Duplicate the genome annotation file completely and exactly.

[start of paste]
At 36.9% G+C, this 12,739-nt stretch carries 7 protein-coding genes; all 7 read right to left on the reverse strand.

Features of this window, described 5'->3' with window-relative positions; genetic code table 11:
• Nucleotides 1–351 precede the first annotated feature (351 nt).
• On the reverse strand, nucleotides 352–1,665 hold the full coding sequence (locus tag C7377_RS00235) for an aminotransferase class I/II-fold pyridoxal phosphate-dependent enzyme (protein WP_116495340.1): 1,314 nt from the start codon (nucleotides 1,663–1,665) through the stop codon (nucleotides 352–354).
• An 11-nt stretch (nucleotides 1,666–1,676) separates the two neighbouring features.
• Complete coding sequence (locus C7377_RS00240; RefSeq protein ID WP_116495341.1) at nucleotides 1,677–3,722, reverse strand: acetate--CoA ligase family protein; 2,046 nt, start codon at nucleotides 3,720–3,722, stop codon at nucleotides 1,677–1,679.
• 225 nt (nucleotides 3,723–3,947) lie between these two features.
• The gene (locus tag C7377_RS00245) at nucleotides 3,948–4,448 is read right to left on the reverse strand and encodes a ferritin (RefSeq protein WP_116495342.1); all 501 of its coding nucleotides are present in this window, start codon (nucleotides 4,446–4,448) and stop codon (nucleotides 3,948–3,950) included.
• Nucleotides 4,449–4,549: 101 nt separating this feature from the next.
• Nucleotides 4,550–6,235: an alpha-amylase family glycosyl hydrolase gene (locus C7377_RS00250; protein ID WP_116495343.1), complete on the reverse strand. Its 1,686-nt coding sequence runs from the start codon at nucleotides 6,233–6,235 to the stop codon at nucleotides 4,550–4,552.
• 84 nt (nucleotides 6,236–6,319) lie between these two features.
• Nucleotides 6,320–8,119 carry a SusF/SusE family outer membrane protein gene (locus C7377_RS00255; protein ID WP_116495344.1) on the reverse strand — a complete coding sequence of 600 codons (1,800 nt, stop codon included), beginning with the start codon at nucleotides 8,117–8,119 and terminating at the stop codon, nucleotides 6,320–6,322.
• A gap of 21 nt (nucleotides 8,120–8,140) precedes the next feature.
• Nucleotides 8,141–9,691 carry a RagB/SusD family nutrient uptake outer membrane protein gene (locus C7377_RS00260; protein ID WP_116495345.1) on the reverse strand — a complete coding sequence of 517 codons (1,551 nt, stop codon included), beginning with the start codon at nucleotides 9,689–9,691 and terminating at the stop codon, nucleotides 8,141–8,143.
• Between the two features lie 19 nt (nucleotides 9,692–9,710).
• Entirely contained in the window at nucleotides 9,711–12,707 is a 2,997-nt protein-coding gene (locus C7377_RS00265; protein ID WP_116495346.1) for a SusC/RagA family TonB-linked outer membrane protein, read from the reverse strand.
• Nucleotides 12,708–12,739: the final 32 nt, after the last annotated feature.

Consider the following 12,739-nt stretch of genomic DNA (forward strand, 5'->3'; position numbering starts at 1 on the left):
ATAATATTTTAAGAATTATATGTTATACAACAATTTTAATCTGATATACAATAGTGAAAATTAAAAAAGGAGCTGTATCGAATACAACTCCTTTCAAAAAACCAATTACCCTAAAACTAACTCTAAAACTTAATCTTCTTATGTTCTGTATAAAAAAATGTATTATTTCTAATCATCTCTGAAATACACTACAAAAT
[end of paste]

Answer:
At 36.9% G+C, this 12,739-nt stretch carries 7 protein-coding genes; all 7 read right to left on the reverse strand.

Features of this window, described 5'->3' with window-relative positions; genetic code table 11:
• Nucleotides 1–351 precede the first annotated feature (351 nt).
• On the reverse strand, nucleotides 352–1,665 hold the full coding sequence (locus tag C7377_RS00235) for an aminotransferase class I/II-fold pyridoxal phosphate-dependent enzyme (protein WP_116495340.1): 1,314 nt from the start codon (nucleotides 1,663–1,665) through the stop codon (nucleotides 352–354).
• An 11-nt stretch (nucleotides 1,666–1,676) separates the two neighbouring features.
• Complete coding sequence (locus C7377_RS00240; RefSeq protein ID WP_116495341.1) at nucleotides 1,677–3,722, reverse strand: acetate--CoA ligase family protein; 2,046 nt, start codon at nucleotides 3,720–3,722, stop codon at nucleotides 1,677–1,679.
• 225 nt (nucleotides 3,723–3,947) lie between these two features.
• The gene (locus tag C7377_RS00245) at nucleotides 3,948–4,448 is read right to left on the reverse strand and encodes a ferritin (RefSeq protein WP_116495342.1); all 501 of its coding nucleotides are present in this window, start codon (nucleotides 4,446–4,448) and stop codon (nucleotides 3,948–3,950) included.
• Nucleotides 4,449–4,549: 101 nt separating this feature from the next.
• Nucleotides 4,550–6,235: an alpha-amylase family glycosyl hydrolase gene (locus C7377_RS00250; protein ID WP_116495343.1), complete on the reverse strand. Its 1,686-nt coding sequence runs from the start codon at nucleotides 6,233–6,235 to the stop codon at nucleotides 4,550–4,552.
• 84 nt (nucleotides 6,236–6,319) lie between these two features.
• Nucleotides 6,320–8,119 carry a SusF/SusE family outer membrane protein gene (locus C7377_RS00255; protein ID WP_116495344.1) on the reverse strand — a complete coding sequence of 600 codons (1,800 nt, stop codon included), beginning with the start codon at nucleotides 8,117–8,119 and terminating at the stop codon, nucleotides 6,320–6,322.
• A gap of 21 nt (nucleotides 8,120–8,140) precedes the next feature.
• Nucleotides 8,141–9,691 carry a RagB/SusD family nutrient uptake outer membrane protein gene (locus C7377_RS00260; protein ID WP_116495345.1) on the reverse strand — a complete coding sequence of 517 codons (1,551 nt, stop codon included), beginning with the start codon at nucleotides 9,689–9,691 and terminating at the stop codon, nucleotides 8,141–8,143.
• Between the two features lie 19 nt (nucleotides 9,692–9,710).
• Entirely contained in the window at nucleotides 9,711–12,707 is a 2,997-nt protein-coding gene (locus C7377_RS00265; protein ID WP_116495346.1) for a SusC/RagA family TonB-linked outer membrane protein, read from the reverse strand.
• Nucleotides 12,708–12,739: the final 32 nt, after the last annotated feature.

Consider the following 12,739-nt stretch of genomic DNA (forward strand, 5'->3'; position numbering starts at 1 on the left):
ATAATATTTTAAGAATTATATGTTATACAACAATTTTAATCTGATATACAATAGTGAAAATTAAAAAAGGAGCTGTATCGAATACAACTCCTTTCAAAAAACCAATTACCCTAAAACTAACTCTAAAACTTAATCTTCTTATGTTCTGTATAAAAAAATGTATTATTTCTAATCATCTCTGAAATACACTACAAAAT